SCI Insights: Candid, Off the Record Q&A with an Institutional Investor & Board Member6 minute read

by Feb 23, 2019Public, Q&A

[Small-Cap Institute regularly interviews highly experienced investors, so that CEOs and board members can benefit from candid, rarely-heard feedback.  To ensure the frankness and value of the material, the interviews are conducted on a “no-names” basis.]

Q: How did you get started investing in small-cap companies?
The first manager that I worked for turned me on to small-caps.  He said that at small-caps, if you call the CFO to ask a question, he will actually pick up the telephone.  He told me you could get a research edge by working like a ‘reporter,’ i.e. getting the ‘story,’ trusting, ‘but verifying,’ as they say.

Q: And do you find that to be the case? How have you worked to hone your senses in order to discern which management teams you’d like to invest in?
It is usually the case, yes.  Sometimes it takes a little bit longer to get in front of management.  You have to use your interpersonal skills to create an instant connection in order to distinguish yourself from other investors that call and ask lots of mundane questions.  Assessing management is kind of part art, part science.  It’s not just the operating results of the company, but it’s also how those results are articulated, and any observations you can obtain with respect to how they treat employees (i.e., is the corporate culture ethical and sustainable).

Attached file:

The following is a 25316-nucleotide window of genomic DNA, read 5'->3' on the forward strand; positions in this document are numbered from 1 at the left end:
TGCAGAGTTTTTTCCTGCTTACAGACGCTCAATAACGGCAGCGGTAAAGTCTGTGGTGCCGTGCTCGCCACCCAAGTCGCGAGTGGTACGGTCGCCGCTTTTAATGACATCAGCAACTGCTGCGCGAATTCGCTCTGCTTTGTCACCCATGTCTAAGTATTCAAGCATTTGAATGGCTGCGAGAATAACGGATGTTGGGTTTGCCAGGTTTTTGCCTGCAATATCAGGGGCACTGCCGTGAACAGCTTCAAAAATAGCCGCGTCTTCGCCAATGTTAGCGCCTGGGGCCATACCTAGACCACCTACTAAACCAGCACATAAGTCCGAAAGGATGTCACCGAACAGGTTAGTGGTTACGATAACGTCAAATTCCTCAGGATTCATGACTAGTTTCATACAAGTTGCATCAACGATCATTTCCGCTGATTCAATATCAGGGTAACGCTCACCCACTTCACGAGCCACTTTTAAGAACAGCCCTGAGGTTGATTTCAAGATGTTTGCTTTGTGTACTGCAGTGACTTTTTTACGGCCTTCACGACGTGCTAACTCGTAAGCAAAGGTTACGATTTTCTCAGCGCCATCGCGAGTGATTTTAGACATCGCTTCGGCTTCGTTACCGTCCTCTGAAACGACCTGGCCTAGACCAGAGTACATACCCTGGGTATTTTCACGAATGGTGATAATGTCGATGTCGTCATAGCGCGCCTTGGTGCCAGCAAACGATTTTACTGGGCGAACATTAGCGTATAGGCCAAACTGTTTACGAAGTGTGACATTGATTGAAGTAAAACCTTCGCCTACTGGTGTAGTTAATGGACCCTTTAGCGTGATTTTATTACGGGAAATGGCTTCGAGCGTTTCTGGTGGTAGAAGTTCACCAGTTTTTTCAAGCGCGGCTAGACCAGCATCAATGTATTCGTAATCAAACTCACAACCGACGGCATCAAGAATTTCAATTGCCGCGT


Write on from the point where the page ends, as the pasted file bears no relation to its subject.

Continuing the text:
Q: What has compelled you to become an activist in certain positions, rather than simply selling and moving on to a new idea?
Well, a lot of small-cap companies have subpar governance and corporate controls.  Sometimes you can effectuate meaningful change in the organization by joining the board. Or by being able to appoint a great addition to the board, pent up value can be unlocked.

Q: Can you expound on the governance and controls you feel most small-caps lack? An example or two would be helpful.
Public company boards, whether they are listed or not, are supposed to be selected predominantly by independent board members that make up the nominating/governance committee of a board.  Sadly, in most small-cap companies, it’s the CEO who personally selects board members.   Since board members are supposed to oversee the manner in which the CEO and others operate the company, it’s a glaring problem, as friends don’t typically do a great job objectively overseeing their friends.  These Boards often allow Management to set the tone, weigh in on their compensation agreements, and influence other important decisions like capital allocation.  This is the fundamental reason why the vast majority of shareholder activism is in small-cap companies. There are just far too many boards that are comprised of the CEO and his/her friends.

Q: When you joined your first public company board, having come on as an investor, what was the most eye-opening thing?